Our meeting with Ansel Elgort begins with a brief tutorial on the nuances of the Aussie accent. His first attempt has left us particularly unimpressed.
“You sound Kiwi,” I confess. And so begins the lesson in flattening your “e” without tightening it into an “I”. “Gueeeess” not “giss”.
The 23-year-old New Yorker takes it with extraordinary grace. He’s on the cusp of superstardom, thanks to a leading role in smash hit movie Baby Driver, but he’s still not above taking notes on his craft from an uppity Melbourne journo. I soon understand his reputation for industrial-strength charm.
“I was just happy to be in a movie,” Ansel says, when I ask about his choice of early roles. “I couldn’t believe somebody was going to put me in a major motion picture.”
- Related: In honour of Baby Driver, here are 12 classic songs you first heard at the movies
- Related: Baby Driver is wilfully, wildly unrealistic, and you’ll love it
If you don’t already know who Ansel Elgort is, it’s possible there isn’t a significant adolescent in your life. He’s best known for playing Augustus, the fatally ill romantic lead in the adaptation of John Green’s astonishingly successful young-adult novel The Fault In Our Stars.
The young, largely female fans who lined up to meet him at the Sydney premiere came brandishing copies of the novel for him to sign. (Ansel also had a key role in the Divergent series, another teen literary phenomenon, but he doesn’t seem so keen to talk about that.)
But Ansel is aware that Baby Driver is a game-changer, marking his arrival as a fully fledged adult film star. When people stop him in the street these days, it’s usually the eponymous Baby they want to talk about, not Gus.
“People cry less when they see me now,” he says. “They were happy to see me alive before, now they’re just happy to see me.”
While movie stars have been traditionally a bit sniffy about being cornered by his fans, Ansel appears to thrive on it. He has eight million Instagram followers and sees social media as a chance to connect with a larger audience than he’ll ever manage in person. While he claims not to seek out flattering feedback, he admits that one bad tweet is enough to bruise his day.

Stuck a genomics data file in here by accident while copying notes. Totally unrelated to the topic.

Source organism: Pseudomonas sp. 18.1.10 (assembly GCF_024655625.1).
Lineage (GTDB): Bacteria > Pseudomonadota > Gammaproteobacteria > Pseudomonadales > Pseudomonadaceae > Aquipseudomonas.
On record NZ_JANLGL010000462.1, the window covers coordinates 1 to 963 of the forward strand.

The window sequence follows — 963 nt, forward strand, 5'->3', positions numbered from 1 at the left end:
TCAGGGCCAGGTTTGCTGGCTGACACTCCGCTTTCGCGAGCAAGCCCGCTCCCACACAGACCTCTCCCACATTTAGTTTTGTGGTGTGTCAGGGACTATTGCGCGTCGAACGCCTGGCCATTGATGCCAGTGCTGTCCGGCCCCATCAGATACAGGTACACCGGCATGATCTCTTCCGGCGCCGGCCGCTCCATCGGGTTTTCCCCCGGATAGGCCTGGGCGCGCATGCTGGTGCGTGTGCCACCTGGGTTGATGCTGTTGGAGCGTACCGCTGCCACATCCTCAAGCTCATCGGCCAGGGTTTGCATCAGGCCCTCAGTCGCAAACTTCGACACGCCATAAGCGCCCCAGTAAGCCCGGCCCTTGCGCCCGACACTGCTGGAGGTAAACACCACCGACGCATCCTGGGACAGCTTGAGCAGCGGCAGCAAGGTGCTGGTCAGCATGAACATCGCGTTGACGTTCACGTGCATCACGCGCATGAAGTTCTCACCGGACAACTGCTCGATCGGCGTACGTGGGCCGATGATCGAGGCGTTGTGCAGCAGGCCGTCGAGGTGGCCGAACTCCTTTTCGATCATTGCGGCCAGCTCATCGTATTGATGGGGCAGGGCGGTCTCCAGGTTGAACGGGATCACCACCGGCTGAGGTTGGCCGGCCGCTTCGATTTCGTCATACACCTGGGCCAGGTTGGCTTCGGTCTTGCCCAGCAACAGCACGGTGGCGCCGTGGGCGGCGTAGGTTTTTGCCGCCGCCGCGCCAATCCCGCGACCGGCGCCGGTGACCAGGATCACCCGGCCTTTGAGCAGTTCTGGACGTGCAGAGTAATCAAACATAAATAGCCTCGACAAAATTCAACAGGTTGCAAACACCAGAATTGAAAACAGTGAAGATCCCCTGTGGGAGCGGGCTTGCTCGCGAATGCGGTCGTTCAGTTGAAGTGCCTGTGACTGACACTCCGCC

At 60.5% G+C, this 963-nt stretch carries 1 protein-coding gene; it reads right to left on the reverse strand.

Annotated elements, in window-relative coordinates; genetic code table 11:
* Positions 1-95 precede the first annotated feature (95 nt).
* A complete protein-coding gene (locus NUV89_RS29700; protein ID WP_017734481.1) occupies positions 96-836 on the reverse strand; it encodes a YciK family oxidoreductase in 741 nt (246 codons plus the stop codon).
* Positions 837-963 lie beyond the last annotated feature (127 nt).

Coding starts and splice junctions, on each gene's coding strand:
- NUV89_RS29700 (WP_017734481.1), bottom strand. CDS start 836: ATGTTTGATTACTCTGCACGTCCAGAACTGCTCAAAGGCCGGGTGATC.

“It hurts your feelings, but you’re forgetting about the 800,000 people who just liked your Instagram post. There isn’t a wall between you and people when you do submit yourself to social media. It’s OK, but you have to put it in perspective. I don’t take anyone seriously when they say they hate Baby Driver. I just can’t believe it, because it’s so good.”
This endearing blend of earnestness and self-belief goes some way to explaining why Ansel is dynamite as getaway driver Baby, whose swagger belies a deep well of grief. But there’s also the soundtrack.
Baby is a music obsessive, who needs to be plugged into an iPod 24/7 in order to function; Ansel is just as obsessed. He’s been playing gigs for years as DJ Ansolo and last month released his first single, although he says he never pressured director Edgar Wright to include some of his own music.
“I should have,” he admits. “I wouldn’t have dared suggest anything because Edgar had such a clear vision.”
Baby Driver is one of three major films Ansel has lined up for the next year, but there’s one galaxy, far, far way in which his star won’t be rising. Although he was shortlisted for the gig as young Han Solo, the part ultimately went to Alden Ehrenreich. Ansel says there are no hard feelings.
“I know this is blasphemous to say, but though I like Star Wars, it’s not my be-all-end-all fandom. If they were doing a big new spin-off of Lord of the Rings and Peter Jackson was directing and I didn’t get it, I’d be crushed.”
Surely, at six-foot-something, he’d be a very tall hobbit?
“I’ll be anything, man. I’ll an elf, I’ll be a dwarf, I’ll be a very tall hobbit. Hopefully they can shrink me down.”
- Opens July 13, rated MA, 113 minutes